Friday, January 24, 2014

Sorcery: Not A Life Worth Living

Among the many laws delineated in Parshat Mishpatim is the prohibition of sorcery. In this week’s Parsha the prohibition is expressed as (22:17): “Mechashefa Lo Techayeh,” generally translated as “you shall not permit a sorceress to live.”

When describing prohibitions that are liable for the death penalty, the Torah usually uses a language of “death” ie “Mot Tamut”, “you shall surely put them to death.” The phrase “Lo Techayeh” is unusual and caught my attention.

Though this may not be the literal interpretation, I think the usage of this phrase can teach us some important lessons about life.

Two of the characteristics of sorcery are that 1) it alleges that it can predict the future and 2) it alleges that it can control events that Judaism believes are within the exclusive purview of God.
When we recall these attributes about sorcery then I think the Torah may be teaching us something relevant for all of us, even in societies in which sorcery is not common:

A life in which we are fixated on the future and trying to predict what will happen next- Lo Techayeh, is not real living. We must never ignore the present, nor take the present for granted as we plan for the future. The present is a gift (that’s why the two words are synonyms) and if we forget this and focus only on the future- there is a distinct possibility that we will never be able to experience that future that we look forward to; for once it’s the present we again look ahead. As my quote in my high school yearbook goes, "Today is the tomorrow we worried about yesterday."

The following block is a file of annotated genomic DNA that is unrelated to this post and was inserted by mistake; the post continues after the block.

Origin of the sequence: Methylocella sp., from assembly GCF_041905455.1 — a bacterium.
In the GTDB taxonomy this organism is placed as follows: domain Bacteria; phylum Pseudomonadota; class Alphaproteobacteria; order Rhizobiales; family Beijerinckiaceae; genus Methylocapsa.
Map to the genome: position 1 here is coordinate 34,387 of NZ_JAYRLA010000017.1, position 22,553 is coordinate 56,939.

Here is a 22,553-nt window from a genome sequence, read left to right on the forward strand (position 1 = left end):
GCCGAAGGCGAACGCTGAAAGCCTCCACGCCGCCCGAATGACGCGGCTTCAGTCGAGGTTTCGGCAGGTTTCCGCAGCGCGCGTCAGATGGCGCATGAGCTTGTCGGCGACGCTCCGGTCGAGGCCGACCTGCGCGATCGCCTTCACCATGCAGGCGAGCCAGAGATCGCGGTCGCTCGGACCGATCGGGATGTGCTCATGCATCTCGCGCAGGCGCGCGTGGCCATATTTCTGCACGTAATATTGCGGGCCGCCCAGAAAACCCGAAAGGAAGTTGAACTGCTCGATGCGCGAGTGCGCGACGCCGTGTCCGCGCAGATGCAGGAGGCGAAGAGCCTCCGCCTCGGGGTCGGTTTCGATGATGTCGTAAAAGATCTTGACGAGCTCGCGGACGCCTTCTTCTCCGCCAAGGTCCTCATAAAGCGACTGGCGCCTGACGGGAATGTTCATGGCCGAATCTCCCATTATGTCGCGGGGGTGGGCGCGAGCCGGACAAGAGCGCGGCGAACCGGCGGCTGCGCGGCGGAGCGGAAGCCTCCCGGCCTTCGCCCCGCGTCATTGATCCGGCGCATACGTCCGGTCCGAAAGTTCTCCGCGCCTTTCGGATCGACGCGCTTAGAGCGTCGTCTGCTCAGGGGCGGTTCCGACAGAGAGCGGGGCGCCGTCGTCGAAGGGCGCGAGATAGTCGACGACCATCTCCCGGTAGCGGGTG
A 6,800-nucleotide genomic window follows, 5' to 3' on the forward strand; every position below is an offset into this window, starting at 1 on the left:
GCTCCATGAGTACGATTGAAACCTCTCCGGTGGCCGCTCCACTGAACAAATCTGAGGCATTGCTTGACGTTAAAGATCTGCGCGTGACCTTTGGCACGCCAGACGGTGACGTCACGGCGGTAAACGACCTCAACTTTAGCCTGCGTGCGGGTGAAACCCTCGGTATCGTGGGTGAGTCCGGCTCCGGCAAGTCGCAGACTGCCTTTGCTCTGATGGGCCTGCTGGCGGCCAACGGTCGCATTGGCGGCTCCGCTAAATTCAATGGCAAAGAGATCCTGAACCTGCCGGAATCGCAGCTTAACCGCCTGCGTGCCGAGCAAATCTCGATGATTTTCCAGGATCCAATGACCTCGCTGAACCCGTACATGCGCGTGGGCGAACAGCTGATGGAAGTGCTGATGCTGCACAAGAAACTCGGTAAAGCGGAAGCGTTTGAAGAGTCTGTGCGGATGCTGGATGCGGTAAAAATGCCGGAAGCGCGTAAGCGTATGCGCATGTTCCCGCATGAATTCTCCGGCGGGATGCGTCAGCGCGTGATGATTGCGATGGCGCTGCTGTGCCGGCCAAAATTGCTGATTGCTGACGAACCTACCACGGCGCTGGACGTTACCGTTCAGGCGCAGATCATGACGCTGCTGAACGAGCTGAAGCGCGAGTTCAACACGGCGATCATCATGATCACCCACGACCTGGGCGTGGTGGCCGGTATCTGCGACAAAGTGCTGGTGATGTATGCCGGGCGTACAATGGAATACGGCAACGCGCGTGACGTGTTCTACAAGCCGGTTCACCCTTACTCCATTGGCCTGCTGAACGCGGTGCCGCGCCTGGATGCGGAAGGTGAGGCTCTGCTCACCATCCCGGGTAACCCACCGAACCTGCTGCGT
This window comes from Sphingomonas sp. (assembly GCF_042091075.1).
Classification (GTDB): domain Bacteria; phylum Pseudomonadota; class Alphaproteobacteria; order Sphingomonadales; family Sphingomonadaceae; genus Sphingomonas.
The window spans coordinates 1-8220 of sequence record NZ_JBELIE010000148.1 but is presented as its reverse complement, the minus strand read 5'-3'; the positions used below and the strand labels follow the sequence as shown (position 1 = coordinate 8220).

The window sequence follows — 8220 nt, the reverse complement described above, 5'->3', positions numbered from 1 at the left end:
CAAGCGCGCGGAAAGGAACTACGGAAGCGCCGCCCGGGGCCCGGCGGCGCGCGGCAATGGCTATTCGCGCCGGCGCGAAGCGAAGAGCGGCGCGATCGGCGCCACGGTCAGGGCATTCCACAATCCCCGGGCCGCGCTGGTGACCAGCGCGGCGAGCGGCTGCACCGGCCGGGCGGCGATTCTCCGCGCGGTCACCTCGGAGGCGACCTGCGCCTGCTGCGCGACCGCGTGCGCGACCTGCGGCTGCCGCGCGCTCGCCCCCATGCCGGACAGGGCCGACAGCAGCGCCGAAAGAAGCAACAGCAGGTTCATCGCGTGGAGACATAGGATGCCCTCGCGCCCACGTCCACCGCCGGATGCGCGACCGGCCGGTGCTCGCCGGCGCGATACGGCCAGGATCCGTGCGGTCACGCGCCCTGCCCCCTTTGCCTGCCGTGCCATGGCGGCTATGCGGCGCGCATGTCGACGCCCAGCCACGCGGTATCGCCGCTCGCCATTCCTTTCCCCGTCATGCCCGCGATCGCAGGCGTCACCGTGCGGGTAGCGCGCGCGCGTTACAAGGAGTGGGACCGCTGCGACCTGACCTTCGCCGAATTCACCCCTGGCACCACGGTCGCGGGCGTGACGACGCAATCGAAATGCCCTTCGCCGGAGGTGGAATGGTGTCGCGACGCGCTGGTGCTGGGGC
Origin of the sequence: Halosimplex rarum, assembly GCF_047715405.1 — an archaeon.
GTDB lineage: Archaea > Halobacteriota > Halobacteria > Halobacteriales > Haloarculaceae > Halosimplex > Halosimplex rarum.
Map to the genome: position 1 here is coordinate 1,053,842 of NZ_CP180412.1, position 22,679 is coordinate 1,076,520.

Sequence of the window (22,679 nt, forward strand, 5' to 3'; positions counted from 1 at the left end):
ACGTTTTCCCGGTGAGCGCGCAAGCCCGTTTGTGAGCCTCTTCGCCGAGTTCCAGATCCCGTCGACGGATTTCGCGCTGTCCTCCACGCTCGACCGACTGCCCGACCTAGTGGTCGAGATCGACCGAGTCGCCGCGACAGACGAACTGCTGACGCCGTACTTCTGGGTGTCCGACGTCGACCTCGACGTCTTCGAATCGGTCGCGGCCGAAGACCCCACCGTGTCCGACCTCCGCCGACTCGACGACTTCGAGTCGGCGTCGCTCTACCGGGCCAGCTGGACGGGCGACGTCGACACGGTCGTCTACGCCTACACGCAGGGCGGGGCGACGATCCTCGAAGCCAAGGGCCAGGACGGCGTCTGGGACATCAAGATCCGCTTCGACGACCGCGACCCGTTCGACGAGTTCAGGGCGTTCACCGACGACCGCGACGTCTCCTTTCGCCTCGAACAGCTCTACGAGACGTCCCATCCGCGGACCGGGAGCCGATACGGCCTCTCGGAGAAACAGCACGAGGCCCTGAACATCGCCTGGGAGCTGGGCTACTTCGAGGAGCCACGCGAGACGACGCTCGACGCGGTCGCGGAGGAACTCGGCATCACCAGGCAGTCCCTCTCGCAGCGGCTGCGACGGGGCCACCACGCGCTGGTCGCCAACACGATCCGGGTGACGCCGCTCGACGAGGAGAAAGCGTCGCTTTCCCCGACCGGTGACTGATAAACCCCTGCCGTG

Second, a life in which we believe we can and shall exclusively control our destiny, without making any room for God, is also Lo Techayeh, not a viable life plan. We must do our part, but then we must surrender and admit that we are not in total control. Though this may be difficult for us control freaks at first, in the long run it allows us some freedom, knowing that no matter how much we worry or perseverate over matters we still are not always in control.

In these ways, the prohibition of sorcery in Mishpatim helps us think about what it means to live and not to live and what is the path towards the life worth living.  

Friday, January 17, 2014

Faith and Commitment

After the revelation at Sinai and the Ten Commandments, we are told that the Jewish People were afraid of the awesomeness of the experience and asked Moshe to cut it short. They could not handle the “voice of God” and asked that Moshe serve as intermediary. Moshe responds (20:17): “Don’t be afraid; for Hashem revealed Himself today to nasot you.

There is some debate as to what the word nasot means here. Rashi claims that it is the verb form of nes, miracle. Moshe tells the people that God revealed Himself as an indication of the unique status of the Jewish People and God’s love for them. The Sinai Revelation was a sign of God’s involvement, just like a miracle.